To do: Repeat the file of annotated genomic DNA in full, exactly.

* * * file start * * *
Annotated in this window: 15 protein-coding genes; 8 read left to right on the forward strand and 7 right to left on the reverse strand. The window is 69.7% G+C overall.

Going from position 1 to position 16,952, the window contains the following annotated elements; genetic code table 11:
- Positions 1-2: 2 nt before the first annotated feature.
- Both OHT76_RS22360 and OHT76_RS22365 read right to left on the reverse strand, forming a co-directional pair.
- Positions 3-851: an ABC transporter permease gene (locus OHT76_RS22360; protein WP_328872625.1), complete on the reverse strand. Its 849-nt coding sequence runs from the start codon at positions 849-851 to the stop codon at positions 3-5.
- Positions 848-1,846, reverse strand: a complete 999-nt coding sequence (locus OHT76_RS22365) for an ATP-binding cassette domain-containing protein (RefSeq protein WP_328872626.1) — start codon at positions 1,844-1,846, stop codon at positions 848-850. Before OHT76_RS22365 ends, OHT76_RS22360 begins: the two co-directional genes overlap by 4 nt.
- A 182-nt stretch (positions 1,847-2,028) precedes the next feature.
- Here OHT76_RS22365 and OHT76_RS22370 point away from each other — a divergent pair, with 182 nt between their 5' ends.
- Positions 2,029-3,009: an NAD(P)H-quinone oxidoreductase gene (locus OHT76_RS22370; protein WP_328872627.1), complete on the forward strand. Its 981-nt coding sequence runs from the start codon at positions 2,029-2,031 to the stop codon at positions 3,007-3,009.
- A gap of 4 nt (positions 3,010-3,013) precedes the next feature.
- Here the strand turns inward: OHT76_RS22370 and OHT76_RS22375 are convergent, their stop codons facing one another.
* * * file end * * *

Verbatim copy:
Annotated in this window: 15 protein-coding genes; 8 read left to right on the forward strand and 7 right to left on the reverse strand. The window is 69.7% G+C overall.

Going from position 1 to position 16,952, the window contains the following annotated elements; genetic code table 11:
- Positions 1-2: 2 nt before the first annotated feature.
- Both OHT76_RS22360 and OHT76_RS22365 read right to left on the reverse strand, forming a co-directional pair.
- Positions 3-851: an ABC transporter permease gene (locus OHT76_RS22360; protein WP_328872625.1), complete on the reverse strand. Its 849-nt coding sequence runs from the start codon at positions 849-851 to the stop codon at positions 3-5.
- Positions 848-1,846, reverse strand: a complete 999-nt coding sequence (locus OHT76_RS22365) for an ATP-binding cassette domain-containing protein (RefSeq protein WP_328872626.1) — start codon at positions 1,844-1,846, stop codon at positions 848-850. Before OHT76_RS22365 ends, OHT76_RS22360 begins: the two co-directional genes overlap by 4 nt.
- A 182-nt stretch (positions 1,847-2,028) precedes the next feature.
- Here OHT76_RS22365 and OHT76_RS22370 point away from each other — a divergent pair, with 182 nt between their 5' ends.
- Positions 2,029-3,009: an NAD(P)H-quinone oxidoreductase gene (locus OHT76_RS22370; protein WP_328872627.1), complete on the forward strand. Its 981-nt coding sequence runs from the start codon at positions 2,029-2,031 to the stop codon at positions 3,007-3,009.
- A gap of 4 nt (positions 3,010-3,013) precedes the next feature.
- Here the strand turns inward: OHT76_RS22370 and OHT76_RS22375 are convergent, their stop codons facing one another.